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Futures exchange CME Group has taken “emergency action” as the UK casts votes in its historic EU referendum.

In a notice late Wednesday, Chicago-based CME said it had raised special price fluctuation limits in currency futures and benchmark interest rate futures, writes Gregory Meyer in New York.

Fluctuation limits serve as circuit breakers in futures markets, temporarily locking trading after extreme price moves. Limits for dollar-sterling futures normally range from 400 ticks to 1,600 ticks, in escalating progression.

The emergency action, in place to Friday, will double limits for currency contracts, bringing the range for the pound from 800 ticks to 3,200 ticks.

“The exchanges determined that there is a strong likelihood that the ‘Brexit’ vote may result in increased price volatility in CME FX and CME and CBOT Interest Rate futures products,” CME said in a notice to traders. “The emergency action is being taken as a precautionary measure and is intended to ensure fair and orderly trading in all these products”.

As CME was taking emergency action, it was also using the Brexit vote as a marketing opportunity. In an email blast sent out early Thursday London time, the exchange operator touted its contracts.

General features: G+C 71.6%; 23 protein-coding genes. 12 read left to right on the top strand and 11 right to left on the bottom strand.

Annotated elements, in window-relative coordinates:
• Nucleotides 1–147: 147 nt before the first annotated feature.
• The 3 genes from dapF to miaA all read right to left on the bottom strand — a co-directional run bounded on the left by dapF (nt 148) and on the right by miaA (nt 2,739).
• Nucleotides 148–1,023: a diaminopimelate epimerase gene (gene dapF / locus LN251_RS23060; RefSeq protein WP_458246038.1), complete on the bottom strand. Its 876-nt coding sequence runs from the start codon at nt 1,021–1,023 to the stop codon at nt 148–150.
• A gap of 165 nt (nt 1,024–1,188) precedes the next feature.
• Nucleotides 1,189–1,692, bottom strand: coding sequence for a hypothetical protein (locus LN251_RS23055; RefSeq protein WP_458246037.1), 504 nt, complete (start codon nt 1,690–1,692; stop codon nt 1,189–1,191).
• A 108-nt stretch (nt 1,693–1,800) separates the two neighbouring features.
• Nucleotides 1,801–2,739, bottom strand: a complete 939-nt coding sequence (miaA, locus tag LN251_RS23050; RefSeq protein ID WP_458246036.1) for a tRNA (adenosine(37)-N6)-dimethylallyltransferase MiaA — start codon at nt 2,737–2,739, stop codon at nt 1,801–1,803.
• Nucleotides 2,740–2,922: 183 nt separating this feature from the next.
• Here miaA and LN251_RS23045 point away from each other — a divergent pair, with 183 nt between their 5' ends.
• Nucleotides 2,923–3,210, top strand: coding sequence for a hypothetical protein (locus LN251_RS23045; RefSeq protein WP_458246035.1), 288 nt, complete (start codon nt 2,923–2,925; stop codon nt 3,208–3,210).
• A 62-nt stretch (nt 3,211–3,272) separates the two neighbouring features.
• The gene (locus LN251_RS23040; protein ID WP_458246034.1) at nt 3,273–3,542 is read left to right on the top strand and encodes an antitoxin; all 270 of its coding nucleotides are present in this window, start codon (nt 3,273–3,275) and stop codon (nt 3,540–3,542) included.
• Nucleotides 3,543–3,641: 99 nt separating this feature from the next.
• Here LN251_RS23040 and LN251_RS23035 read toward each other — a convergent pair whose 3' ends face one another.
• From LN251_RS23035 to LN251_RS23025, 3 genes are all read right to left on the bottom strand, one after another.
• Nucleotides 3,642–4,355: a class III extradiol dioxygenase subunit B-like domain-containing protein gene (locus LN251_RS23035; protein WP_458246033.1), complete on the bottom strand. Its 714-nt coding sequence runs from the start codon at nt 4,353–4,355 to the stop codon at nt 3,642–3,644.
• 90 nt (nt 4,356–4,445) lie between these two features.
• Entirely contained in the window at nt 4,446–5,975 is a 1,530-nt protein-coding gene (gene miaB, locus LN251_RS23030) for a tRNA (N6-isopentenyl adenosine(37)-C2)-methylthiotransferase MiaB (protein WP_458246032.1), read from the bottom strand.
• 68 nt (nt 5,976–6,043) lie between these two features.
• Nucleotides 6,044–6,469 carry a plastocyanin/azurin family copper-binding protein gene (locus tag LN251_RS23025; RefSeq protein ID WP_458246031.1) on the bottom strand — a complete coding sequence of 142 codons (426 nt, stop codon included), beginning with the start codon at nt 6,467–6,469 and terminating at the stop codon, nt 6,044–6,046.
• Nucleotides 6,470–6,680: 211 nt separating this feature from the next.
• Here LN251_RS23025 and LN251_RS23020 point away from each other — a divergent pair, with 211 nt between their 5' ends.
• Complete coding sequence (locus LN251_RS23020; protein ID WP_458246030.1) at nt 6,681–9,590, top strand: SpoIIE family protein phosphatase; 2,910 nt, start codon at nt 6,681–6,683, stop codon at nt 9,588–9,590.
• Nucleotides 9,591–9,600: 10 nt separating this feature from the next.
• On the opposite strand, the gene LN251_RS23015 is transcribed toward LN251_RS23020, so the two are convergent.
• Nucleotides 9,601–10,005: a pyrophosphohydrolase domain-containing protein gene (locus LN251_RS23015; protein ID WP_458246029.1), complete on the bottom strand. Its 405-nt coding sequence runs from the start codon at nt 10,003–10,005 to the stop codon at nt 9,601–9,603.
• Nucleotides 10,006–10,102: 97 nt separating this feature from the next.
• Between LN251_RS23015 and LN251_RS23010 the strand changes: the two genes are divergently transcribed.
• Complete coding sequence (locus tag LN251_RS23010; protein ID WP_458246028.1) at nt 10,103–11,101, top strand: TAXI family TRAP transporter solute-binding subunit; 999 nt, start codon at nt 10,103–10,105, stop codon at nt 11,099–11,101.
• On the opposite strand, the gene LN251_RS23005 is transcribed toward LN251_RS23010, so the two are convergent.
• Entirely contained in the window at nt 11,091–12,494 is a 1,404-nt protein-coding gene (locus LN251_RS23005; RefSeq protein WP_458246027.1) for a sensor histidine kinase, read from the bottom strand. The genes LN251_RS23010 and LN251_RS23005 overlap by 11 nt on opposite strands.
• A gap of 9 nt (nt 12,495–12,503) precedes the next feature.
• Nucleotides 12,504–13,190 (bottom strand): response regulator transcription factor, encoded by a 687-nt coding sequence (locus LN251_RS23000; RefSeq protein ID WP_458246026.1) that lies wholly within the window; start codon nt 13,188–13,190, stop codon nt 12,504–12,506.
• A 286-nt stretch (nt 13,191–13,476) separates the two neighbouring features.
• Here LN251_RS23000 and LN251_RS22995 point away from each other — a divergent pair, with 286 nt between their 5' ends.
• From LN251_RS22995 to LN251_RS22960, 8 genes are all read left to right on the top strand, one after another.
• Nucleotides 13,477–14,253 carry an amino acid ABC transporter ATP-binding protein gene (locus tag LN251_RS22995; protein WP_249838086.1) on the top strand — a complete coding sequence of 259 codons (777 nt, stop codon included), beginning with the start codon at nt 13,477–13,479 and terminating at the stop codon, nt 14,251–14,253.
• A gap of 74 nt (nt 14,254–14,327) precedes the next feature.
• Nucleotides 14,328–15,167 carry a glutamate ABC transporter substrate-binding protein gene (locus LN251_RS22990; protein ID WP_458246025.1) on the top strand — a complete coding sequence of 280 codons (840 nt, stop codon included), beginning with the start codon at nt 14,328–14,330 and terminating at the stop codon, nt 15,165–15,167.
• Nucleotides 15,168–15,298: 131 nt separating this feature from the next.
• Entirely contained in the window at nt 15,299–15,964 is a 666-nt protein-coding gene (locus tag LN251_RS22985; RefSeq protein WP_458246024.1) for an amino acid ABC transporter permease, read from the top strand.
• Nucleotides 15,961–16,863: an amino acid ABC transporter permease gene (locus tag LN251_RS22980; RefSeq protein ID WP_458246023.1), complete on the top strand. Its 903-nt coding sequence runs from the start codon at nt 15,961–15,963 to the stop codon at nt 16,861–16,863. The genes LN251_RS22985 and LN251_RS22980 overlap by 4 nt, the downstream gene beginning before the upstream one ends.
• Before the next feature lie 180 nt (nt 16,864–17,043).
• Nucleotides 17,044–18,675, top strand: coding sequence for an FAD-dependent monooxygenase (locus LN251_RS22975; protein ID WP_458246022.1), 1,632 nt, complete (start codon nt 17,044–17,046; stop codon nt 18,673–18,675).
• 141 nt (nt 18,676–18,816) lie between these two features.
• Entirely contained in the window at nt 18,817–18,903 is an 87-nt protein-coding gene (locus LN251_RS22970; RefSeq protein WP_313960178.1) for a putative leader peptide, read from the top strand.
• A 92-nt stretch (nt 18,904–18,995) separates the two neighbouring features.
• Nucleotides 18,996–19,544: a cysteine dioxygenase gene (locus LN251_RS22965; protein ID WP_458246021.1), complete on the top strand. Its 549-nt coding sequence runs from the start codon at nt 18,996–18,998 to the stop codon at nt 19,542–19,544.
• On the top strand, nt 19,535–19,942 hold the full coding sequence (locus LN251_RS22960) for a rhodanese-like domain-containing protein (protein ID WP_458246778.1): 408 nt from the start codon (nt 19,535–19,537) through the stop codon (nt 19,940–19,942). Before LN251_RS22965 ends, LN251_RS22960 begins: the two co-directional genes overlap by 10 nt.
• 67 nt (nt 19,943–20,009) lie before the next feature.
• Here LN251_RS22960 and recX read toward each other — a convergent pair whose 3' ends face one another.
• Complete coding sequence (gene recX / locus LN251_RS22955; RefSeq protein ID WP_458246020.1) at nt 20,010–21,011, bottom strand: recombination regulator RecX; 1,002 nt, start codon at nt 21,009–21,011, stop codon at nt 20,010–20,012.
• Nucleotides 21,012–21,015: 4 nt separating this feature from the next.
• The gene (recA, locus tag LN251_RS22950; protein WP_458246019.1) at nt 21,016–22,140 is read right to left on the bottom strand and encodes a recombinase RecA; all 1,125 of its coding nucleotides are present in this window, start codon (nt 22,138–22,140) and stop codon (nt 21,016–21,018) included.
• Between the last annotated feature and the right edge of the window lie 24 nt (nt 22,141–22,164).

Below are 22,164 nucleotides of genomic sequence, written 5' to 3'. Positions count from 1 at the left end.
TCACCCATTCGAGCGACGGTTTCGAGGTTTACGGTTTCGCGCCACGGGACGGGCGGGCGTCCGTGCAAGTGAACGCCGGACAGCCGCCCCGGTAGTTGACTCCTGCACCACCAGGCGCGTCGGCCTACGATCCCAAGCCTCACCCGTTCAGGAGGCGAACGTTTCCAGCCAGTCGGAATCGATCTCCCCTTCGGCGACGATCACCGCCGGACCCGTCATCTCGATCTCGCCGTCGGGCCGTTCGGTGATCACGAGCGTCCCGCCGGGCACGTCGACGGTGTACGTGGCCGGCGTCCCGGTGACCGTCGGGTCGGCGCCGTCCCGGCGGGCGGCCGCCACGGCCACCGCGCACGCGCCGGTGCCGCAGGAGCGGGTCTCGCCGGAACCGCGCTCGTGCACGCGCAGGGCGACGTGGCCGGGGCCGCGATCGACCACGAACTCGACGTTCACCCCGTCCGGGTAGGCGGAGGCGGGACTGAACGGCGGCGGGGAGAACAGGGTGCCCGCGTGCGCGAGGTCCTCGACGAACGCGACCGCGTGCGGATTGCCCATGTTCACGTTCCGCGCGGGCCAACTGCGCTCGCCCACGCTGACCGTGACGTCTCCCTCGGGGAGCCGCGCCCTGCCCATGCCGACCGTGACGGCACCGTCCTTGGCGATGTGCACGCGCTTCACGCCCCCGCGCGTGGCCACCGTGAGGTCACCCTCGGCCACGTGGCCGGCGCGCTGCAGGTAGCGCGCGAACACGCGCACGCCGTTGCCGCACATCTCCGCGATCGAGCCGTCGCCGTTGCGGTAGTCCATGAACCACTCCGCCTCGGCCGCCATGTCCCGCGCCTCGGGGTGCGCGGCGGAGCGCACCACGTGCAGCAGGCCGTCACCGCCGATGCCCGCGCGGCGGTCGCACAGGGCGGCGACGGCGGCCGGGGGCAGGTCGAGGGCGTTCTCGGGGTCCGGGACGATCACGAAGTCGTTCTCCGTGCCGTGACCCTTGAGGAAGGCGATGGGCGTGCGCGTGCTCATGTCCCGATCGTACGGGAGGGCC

“As markets remain uncertain and volatility builds, trade British pound futures and options on the largest regulated FX market in the world and mitigate your currency risk,” the email said.

Early Thursday in Chicago, CME’s September pound-dollar futures were up 0.9 per cent, while September euro-pound futures were down 0.3 per cent.

Separately, Intercontinental Exchange’s London-based futures exchange said it was amending “reasonability limits” for sterling and gilt, Euribor and Libor interest rate futures on Friday.

“These changes are in light of potential increased volatility as a result of the EU Referendum to be held in the UK on Thursday 23 June 2016,” ICE said in a circular.

Copyright The Financial Times Limited 2017. All rights reserved.
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